• 47% more likely to replace their HVAC systems

  • 47% more likely to have their homes painted

  • 45% more likely to remodel their kitchens

  • 34% more likely to replace their siding

  • 33% more likely to augment their homes with additions

  • 32% more likely to remodel their bathrooms

  • 29% more likely to replace their windows

  • 24% more likely to upgrade the exterior of their homes

  • 14% more likely to get roof repair or replacement

In other words: New movers are a gold mine for contractors.

No “ifs.”

No “ands.”

No “buts.”

No bull.

Honestly, these numbers are no surprise. When people move into an existing home, there will always be at least one thing they want to change/remodel/renovate/add.

The question is, how do you make sure they spend their money on YOU?

The obvious answer is internet marketing: website, SEO, PPC, and so on.


Do you want to know an even faster way to get in a new mover’s face and make them think of you—and ONLY you—when they consider their project?

Good old-fashioned direct mail… and lots of it.

I’m not talking about one or two mailers. If you only send a couple postcards, you’ll get crap results.

I mean hitting new movers consistently and frequently.

How consistently and frequently?

Let’s dive into the numbers and figure it out.

First, determine how much you normally spend on marketing to generate a sale.

Not a lead—a sale.

Example: Let’s say you spend $250 per lead and convert 33% of them into sales. That means you’re paying $750 per sale.

Next, estimate the percentage of new movers you think you can convert into a sale if you consistently and frequently mail to them.

What’s that? You don’t know how many you can convert?

Newsflash: No one ever knows for sure the results a marketing campaign will generate. Not even yours truly.

So let’s just go with a conservative estimate of 1%. That means you sell one job for every 100 people you consistently mail to on a regular basis.

This means you have a budget of—wait for it—$750 per 100 new movers to cover mailing costs.

Stop a second and take those numbers in.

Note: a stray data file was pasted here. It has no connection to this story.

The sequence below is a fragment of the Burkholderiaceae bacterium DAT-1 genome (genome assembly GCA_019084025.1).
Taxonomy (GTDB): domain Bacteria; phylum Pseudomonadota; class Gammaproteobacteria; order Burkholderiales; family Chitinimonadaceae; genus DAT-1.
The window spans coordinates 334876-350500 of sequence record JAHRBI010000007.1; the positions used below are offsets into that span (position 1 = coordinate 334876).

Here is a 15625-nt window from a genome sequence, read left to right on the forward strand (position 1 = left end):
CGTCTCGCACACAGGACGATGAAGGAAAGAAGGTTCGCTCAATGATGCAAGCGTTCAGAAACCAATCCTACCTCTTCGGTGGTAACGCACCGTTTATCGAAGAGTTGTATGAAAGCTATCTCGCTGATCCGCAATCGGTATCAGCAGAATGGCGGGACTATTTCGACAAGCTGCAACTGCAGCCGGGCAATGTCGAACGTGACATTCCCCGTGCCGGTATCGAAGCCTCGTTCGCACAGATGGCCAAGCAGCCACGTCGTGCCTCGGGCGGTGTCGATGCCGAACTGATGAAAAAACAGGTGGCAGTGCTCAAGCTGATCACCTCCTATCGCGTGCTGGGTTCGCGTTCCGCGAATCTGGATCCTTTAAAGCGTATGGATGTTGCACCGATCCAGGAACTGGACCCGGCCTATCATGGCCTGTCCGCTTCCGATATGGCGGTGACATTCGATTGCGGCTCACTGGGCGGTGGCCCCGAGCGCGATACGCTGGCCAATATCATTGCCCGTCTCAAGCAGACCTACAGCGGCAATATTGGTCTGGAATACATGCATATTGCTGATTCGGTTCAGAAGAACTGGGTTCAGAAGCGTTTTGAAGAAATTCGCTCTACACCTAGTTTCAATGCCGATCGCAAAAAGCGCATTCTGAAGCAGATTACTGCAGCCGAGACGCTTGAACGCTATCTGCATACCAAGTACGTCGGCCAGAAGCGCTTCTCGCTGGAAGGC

If your mailings cost $0.50 per piece, that means you can afford to send 15 mailers to all 100 of those new movers ($750 x $0.50 / 100 people).

This lets you…

  • Establish a rapport.
  • Get the homeowners familiar with your name.
  • Educate them about who you are, what you do, and why you do it better.
  • Let them get settled in and start a project when they’re good and ready.
  • Nudge them into taking action on the project they know they want or need to do.
  • Outlast all the other guys who send a measly one or two (or zero!) mailers.

But why stop there?

If you want to get MAXIMUM mojo out of your mailers, here’s what you do…

After two or three months of mailing your new movers, hire someone to drive around and knock on their doors to see if they’re interested in a home improvement project. You’ll be pleasantly surprised at how open and willing to talk these new movers are.


Because a good chunk of them want what you sell… and they want it NOW!

Canvassing in today’s day and age may sound a little “old fashioned.” But try it and see what happens—I’m 99.7% certain you’ll experience great results as long as you mail your prospects frequently.

If you don’t want to take the time and effort to create a powerful direct-mail campaign, let us do it for you.


P.S. Here are some sample “new mover” mailers to get your brain juices flowing:

new mover mailer example 1

new mover mailer example 2

new mover mailer example 3

new mover mailer example 4


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Online Reviews Could Have Saved My Vacation and Get Contractors More Leads

quiet beach would be better than jackhammers
Like 92% of the population, I read online reviews about something before I consider buying it.